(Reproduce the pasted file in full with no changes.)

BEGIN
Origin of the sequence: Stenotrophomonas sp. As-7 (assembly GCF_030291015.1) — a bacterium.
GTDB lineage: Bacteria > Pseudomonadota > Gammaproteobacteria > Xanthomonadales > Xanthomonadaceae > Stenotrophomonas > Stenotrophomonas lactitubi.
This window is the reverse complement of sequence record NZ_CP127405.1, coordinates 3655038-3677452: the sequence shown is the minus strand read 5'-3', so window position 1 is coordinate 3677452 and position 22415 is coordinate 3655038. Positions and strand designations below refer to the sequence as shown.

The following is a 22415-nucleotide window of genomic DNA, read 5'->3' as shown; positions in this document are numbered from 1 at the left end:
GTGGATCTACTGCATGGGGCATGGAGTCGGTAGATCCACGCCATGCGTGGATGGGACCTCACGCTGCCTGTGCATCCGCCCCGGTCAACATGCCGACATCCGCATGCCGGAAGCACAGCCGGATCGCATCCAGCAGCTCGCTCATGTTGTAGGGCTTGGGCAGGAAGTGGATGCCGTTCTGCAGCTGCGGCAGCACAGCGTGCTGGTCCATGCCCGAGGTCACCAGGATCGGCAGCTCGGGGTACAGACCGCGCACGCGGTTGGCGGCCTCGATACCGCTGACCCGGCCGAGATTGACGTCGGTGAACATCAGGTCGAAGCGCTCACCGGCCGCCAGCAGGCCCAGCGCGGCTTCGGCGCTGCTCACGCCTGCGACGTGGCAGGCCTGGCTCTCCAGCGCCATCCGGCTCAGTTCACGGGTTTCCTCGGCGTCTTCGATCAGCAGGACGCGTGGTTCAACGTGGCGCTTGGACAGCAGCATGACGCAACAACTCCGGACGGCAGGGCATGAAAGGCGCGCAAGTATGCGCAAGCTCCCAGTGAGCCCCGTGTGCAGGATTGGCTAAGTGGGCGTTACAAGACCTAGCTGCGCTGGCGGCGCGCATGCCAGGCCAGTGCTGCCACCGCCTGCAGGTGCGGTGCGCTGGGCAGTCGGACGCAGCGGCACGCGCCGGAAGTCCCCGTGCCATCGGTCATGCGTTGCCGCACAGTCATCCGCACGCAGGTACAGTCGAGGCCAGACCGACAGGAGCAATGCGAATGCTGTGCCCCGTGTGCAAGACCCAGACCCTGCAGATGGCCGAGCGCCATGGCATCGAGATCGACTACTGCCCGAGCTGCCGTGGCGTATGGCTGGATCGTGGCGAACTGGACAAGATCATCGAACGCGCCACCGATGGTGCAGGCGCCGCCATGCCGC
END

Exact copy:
Origin of the sequence: Stenotrophomonas sp. As-7 (assembly GCF_030291015.1) — a bacterium.
GTDB lineage: Bacteria > Pseudomonadota > Gammaproteobacteria > Xanthomonadales > Xanthomonadaceae > Stenotrophomonas > Stenotrophomonas lactitubi.
This window is the reverse complement of sequence record NZ_CP127405.1, coordinates 3655038-3677452: the sequence shown is the minus strand read 5'-3', so window position 1 is coordinate 3677452 and position 22415 is coordinate 3655038. Positions and strand designations below refer to the sequence as shown.

The following is a 22415-nucleotide window of genomic DNA, read 5'->3' as shown; positions in this document are numbered from 1 at the left end:
GTGGATCTACTGCATGGGGCATGGAGTCGGTAGATCCACGCCATGCGTGGATGGGACCTCACGCTGCCTGTGCATCCGCCCCGGTCAACATGCCGACATCCGCATGCCGGAAGCACAGCCGGATCGCATCCAGCAGCTCGCTCATGTTGTAGGGCTTGGGCAGGAAGTGGATGCCGTTCTGCAGCTGCGGCAGCACAGCGTGCTGGTCCATGCCCGAGGTCACCAGGATCGGCAGCTCGGGGTACAGACCGCGCACGCGGTTGGCGGCCTCGATACCGCTGACCCGGCCGAGATTGACGTCGGTGAACATCAGGTCGAAGCGCTCACCGGCCGCCAGCAGGCCCAGCGCGGCTTCGGCGCTGCTCACGCCTGCGACGTGGCAGGCCTGGCTCTCCAGCGCCATCCGGCTCAGTTCACGGGTTTCCTCGGCGTCTTCGATCAGCAGGACGCGTGGTTCAACGTGGCGCTTGGACAGCAGCATGACGCAACAACTCCGGACGGCAGGGCATGAAAGGCGCGCAAGTATGCGCAAGCTCCCAGTGAGCCCCGTGTGCAGGATTGGCTAAGTGGGCGTTACAAGACCTAGCTGCGCTGGCGGCGCGCATGCCAGGCCAGTGCTGCCACCGCCTGCAGGTGCGGTGCGCTGGGCAGTCGGACGCAGCGGCACGCGCCGGAAGTCCCCGTGCCATCGGTCATGCGTTGCCGCACAGTCATCCGCACGCAGGTACAGTCGAGGCCAGACCGACAGGAGCAATGCGAATGCTGTGCCCCGTGTGCAAGACCCAGACCCTGCAGATGGCCGAGCGCCATGGCATCGAGATCGACTACTGCCCGAGCTGCCGTGGCGTATGGCTGGATCGTGGCGAACTGGACAAGATCATCGAACGCGCCACCGATGGTGCAGGCGCCGCCATGCCGC